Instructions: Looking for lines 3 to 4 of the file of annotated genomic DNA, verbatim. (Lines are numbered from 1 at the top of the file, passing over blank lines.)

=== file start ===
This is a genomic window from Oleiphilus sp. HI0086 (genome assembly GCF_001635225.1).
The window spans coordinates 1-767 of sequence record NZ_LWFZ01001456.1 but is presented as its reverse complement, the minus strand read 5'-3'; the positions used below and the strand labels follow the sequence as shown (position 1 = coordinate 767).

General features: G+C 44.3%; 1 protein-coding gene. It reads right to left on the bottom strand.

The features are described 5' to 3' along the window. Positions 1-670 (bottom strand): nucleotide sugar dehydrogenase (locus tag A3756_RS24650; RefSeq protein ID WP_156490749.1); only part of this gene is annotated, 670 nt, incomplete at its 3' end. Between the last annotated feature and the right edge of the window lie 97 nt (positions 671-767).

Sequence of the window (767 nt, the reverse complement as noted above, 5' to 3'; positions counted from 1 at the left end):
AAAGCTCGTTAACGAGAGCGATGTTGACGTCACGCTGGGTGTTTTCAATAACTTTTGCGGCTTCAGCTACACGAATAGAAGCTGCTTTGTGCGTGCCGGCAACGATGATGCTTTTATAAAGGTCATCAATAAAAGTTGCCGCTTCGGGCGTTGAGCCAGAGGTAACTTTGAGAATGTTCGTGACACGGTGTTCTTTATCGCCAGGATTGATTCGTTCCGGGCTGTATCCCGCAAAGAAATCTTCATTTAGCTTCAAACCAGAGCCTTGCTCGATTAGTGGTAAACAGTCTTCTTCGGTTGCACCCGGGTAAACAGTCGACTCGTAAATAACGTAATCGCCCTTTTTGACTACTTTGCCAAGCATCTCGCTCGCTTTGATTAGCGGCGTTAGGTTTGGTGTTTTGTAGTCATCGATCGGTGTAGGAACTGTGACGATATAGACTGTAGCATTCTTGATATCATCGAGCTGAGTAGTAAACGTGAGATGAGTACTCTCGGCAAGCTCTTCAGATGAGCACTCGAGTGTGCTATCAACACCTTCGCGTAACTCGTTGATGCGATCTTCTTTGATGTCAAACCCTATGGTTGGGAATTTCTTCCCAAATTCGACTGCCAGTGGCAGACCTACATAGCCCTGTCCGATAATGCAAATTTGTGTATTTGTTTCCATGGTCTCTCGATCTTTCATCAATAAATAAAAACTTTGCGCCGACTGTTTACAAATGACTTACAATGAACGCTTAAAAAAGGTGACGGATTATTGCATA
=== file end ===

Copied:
General features: G+C 44.3%; 1 protein-coding gene. It reads right to left on the bottom strand.

The features are described 5' to 3' along the window. Positions 1-670 (bottom strand): nucleotide sugar dehydrogenase (locus tag A3756_RS24650; RefSeq protein ID WP_156490749.1); only part of this gene is annotated, 670 nt, incomplete at its 3' end. Between the last annotated feature and the right edge of the window lie 97 nt (positions 671-767).